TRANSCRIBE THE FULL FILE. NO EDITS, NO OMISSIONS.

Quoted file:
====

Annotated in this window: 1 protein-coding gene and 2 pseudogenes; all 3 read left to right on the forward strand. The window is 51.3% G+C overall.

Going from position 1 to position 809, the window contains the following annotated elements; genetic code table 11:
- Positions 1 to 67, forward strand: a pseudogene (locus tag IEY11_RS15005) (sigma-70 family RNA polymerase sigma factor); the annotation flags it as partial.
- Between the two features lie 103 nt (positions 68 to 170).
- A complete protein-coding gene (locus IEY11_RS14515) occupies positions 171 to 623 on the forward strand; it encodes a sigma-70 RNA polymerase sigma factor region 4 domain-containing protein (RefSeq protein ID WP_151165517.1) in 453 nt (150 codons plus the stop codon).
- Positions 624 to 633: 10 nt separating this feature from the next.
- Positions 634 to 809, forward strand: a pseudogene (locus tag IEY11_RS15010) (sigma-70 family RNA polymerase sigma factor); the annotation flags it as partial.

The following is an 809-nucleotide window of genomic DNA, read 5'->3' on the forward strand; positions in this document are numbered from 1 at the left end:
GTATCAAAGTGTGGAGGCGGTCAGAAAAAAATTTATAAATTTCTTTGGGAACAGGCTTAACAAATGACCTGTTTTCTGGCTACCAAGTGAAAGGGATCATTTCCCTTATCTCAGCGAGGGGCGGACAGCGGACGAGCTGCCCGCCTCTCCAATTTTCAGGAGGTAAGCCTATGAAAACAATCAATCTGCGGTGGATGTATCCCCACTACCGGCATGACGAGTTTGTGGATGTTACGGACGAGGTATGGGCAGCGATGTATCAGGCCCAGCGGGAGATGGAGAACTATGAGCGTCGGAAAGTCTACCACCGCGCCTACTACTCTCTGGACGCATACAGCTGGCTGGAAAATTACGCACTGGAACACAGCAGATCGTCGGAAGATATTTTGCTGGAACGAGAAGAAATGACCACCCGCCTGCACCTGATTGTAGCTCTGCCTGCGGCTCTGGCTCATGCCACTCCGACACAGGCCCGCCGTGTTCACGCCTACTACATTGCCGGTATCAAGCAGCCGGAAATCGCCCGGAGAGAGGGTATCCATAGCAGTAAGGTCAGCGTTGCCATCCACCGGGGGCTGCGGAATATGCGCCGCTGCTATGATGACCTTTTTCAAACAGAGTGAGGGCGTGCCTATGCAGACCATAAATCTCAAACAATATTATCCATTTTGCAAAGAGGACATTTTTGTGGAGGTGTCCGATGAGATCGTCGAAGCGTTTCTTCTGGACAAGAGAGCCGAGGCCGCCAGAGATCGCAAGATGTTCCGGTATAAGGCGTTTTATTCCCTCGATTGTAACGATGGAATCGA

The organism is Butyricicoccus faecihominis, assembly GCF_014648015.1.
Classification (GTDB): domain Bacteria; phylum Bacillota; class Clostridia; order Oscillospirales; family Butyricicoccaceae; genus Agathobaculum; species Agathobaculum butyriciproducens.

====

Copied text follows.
Annotated in this window: 1 protein-coding gene and 2 pseudogenes; all 3 read left to right on the forward strand. The window is 51.3% G+C overall.

Going from position 1 to position 809, the window contains the following annotated elements; genetic code table 11:
- Positions 1 to 67, forward strand: a pseudogene (locus tag IEY11_RS15005) (sigma-70 family RNA polymerase sigma factor); the annotation flags it as partial.
- Between the two features lie 103 nt (positions 68 to 170).
- A complete protein-coding gene (locus IEY11_RS14515) occupies positions 171 to 623 on the forward strand; it encodes a sigma-70 RNA polymerase sigma factor region 4 domain-containing protein (RefSeq protein ID WP_151165517.1) in 453 nt (150 codons plus the stop codon).
- Positions 624 to 633: 10 nt separating this feature from the next.
- Positions 634 to 809, forward strand: a pseudogene (locus tag IEY11_RS15010) (sigma-70 family RNA polymerase sigma factor); the annotation flags it as partial.

The following is an 809-nucleotide window of genomic DNA, read 5'->3' on the forward strand; positions in this document are numbered from 1 at the left end:
GTATCAAAGTGTGGAGGCGGTCAGAAAAAAATTTATAAATTTCTTTGGGAACAGGCTTAACAAATGACCTGTTTTCTGGCTACCAAGTGAAAGGGATCATTTCCCTTATCTCAGCGAGGGGCGGACAGCGGACGAGCTGCCCGCCTCTCCAATTTTCAGGAGGTAAGCCTATGAAAACAATCAATCTGCGGTGGATGTATCCCCACTACCGGCATGACGAGTTTGTGGATGTTACGGACGAGGTATGGGCAGCGATGTATCAGGCCCAGCGGGAGATGGAGAACTATGAGCGTCGGAAAGTCTACCACCGCGCCTACTACTCTCTGGACGCATACAGCTGGCTGGAAAATTACGCACTGGAACACAGCAGATCGTCGGAAGATATTTTGCTGGAACGAGAAGAAATGACCACCCGCCTGCACCTGATTGTAGCTCTGCCTGCGGCTCTGGCTCATGCCACTCCGACACAGGCCCGCCGTGTTCACGCCTACTACATTGCCGGTATCAAGCAGCCGGAAATCGCCCGGAGAGAGGGTATCCATAGCAGTAAGGTCAGCGTTGCCATCCACCGGGGGCTGCGGAATATGCGCCGCTGCTATGATGACCTTTTTCAAACAGAGTGAGGGCGTGCCTATGCAGACCATAAATCTCAAACAATATTATCCATTTTGCAAAGAGGACATTTTTGTGGAGGTGTCCGATGAGATCGTCGAAGCGTTTCTTCTGGACAAGAGAGCCGAGGCCGCCAGAGATCGCAAGATGTTCCGGTATAAGGCGTTTTATTCCCTCGATTGTAACGATGGAATCGA

The organism is Butyricicoccus faecihominis, assembly GCF_014648015.1.
Classification (GTDB): domain Bacteria; phylum Bacillota; class Clostridia; order Oscillospirales; family Butyricicoccaceae; genus Agathobaculum; species Agathobaculum butyriciproducens.